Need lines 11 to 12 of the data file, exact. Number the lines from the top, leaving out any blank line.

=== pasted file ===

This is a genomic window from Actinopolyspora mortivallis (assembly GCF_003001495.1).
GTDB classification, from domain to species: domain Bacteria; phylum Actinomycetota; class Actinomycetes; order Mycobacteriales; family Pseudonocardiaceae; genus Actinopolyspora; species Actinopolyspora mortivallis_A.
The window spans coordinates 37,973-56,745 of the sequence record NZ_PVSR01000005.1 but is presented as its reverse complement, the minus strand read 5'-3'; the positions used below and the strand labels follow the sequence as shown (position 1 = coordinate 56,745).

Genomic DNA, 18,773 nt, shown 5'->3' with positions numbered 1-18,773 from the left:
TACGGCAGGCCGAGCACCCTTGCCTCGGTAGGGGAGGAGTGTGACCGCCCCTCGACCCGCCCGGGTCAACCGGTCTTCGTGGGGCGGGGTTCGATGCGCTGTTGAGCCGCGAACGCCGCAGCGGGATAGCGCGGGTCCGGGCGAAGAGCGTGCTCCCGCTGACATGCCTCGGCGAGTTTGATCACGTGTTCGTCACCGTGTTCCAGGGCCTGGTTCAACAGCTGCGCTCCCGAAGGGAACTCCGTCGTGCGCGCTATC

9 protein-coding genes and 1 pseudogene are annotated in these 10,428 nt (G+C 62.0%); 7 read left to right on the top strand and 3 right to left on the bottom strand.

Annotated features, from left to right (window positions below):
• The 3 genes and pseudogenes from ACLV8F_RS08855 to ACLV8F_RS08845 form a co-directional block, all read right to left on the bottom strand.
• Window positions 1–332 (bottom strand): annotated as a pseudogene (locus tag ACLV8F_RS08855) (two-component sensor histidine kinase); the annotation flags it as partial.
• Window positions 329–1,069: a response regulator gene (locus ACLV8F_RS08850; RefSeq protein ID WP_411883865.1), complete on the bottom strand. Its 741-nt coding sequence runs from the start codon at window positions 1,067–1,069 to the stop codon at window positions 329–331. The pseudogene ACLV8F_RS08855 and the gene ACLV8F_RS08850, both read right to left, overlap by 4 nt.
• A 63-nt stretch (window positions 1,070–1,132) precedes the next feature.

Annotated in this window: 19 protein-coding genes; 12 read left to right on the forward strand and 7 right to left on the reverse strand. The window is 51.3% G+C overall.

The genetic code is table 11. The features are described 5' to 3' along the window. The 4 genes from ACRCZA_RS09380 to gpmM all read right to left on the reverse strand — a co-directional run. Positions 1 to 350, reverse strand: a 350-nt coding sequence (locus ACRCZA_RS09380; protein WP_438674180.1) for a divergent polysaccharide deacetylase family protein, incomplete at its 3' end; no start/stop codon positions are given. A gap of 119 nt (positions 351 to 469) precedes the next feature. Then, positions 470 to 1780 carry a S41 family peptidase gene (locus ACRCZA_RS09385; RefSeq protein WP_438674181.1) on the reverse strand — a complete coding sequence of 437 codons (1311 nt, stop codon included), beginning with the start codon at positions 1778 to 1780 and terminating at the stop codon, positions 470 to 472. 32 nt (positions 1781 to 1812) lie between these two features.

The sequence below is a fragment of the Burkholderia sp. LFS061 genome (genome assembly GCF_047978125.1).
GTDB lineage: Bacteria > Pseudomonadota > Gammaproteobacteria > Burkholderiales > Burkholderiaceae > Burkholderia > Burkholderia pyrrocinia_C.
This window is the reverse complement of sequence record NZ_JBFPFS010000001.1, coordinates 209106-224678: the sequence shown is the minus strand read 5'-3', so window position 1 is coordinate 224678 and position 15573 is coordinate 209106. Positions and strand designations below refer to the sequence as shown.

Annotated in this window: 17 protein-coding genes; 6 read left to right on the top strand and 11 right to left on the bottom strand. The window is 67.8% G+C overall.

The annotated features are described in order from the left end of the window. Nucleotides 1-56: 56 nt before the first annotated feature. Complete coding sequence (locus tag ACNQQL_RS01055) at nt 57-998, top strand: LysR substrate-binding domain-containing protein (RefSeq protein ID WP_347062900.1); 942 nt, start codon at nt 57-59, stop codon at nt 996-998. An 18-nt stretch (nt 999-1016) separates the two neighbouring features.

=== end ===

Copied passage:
• A 63-nt stretch (window positions 1,070–1,132) precedes the next feature.

Annotated in this window: 19 protein-coding genes; 12 read left to right on the forward strand and 7 right to left on the reverse strand. The window is 51.3% G+C overall.